The history of RPA is not long at all. In May 2013, a McKinsey report included ‘advanced robotics’ among the disruptive technologies, those expected to “transform life, business, and the global economy”.
According to UiPath, 2014 was the moment when robotic process automation started to be a significant competitor to business process outsourcing. Afterward, it took only two more years until it started to be institutionalized by business companies.
Where are we today? We are at a point where both adoption and scaling have advanced tremendously, and RPA has reached new levels of maturity, becoming a must for companies determined to pursue a real competitive advantage.
To put it differently, many enterprises have learned by now efficient ways to overcome the challenges of RPA implementation and deployment, and automation has evolved into a core technology.
In order to ensure some common ground, we’ll start with our favourite working definition of RPA, as a very useful tool for maximally efficient use of a company’s resources, where ‘tool’ stands for both software and services.
What are the outcomes of this ‘maximally efficient use of resources’?
According to McKinsey, RPA can bring about a quick and robust ROI, i.e., up to 200% in the first year of deployment, and 20–25% cost savings.
But the benefits go beyond the financial ones; consider rapid scalability to demand spikes, headcount flexibility, improved risk, compliance, and audit management. Perhaps the most important consequence of automation is a human-centered way of doing business, which makes both the customers and the employees more satisfied with improved services and by higher-value tasks, respectively.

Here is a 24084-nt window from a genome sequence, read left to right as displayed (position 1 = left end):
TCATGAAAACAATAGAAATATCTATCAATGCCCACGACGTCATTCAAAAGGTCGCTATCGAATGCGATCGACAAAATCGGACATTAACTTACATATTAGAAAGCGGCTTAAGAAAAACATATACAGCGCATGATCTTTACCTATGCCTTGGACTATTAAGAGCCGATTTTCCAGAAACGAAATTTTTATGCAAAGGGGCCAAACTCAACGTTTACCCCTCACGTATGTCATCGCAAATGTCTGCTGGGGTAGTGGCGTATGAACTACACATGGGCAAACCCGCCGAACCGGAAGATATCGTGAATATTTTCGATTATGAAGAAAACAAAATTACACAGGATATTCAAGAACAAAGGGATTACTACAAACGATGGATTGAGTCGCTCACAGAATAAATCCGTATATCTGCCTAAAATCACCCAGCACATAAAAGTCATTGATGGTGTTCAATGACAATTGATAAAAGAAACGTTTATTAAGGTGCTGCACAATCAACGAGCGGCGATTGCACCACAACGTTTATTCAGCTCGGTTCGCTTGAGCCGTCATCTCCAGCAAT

If you are still at the beginning of your automation journey and you feel a little out of your depth in the attempt to deal efficiently with the challenges to implementing RPA, we wrote an ebook meant to assist you in making savvy implementation decisions.
RPA implementation challenges and how to overcome them
1. Starting with reasonable expectations
Given the RPA hype, it is easy to fall prey to an over-enthusiastic perspective. But keeping your feet on the ground is crucial because of the large-scale impact on the assessment of the outcomes of automation, and hence, on subsequent decisions regarding scaling up to enterprise level. A helpful way to do this is to start with a clear hierarchy of business objectives, and then figure out how exactly RPA can help to attain them.
2. Managing employees’ resistance
The “robots will steal our jobs” narrative, often used as a typical robotic process automation objection, is the core reason for the staff’s lack of willingness to accept new technologies.
Prior to engaging in the automation project, you should educate them regarding what software robots can and cannot do, and help them understand that the bots are to be seen as helping, and not as hindering, the current work roles. Moreover, you should invest in training employees regularly, as the ‘automation era’ will likely require them to acquire new skills.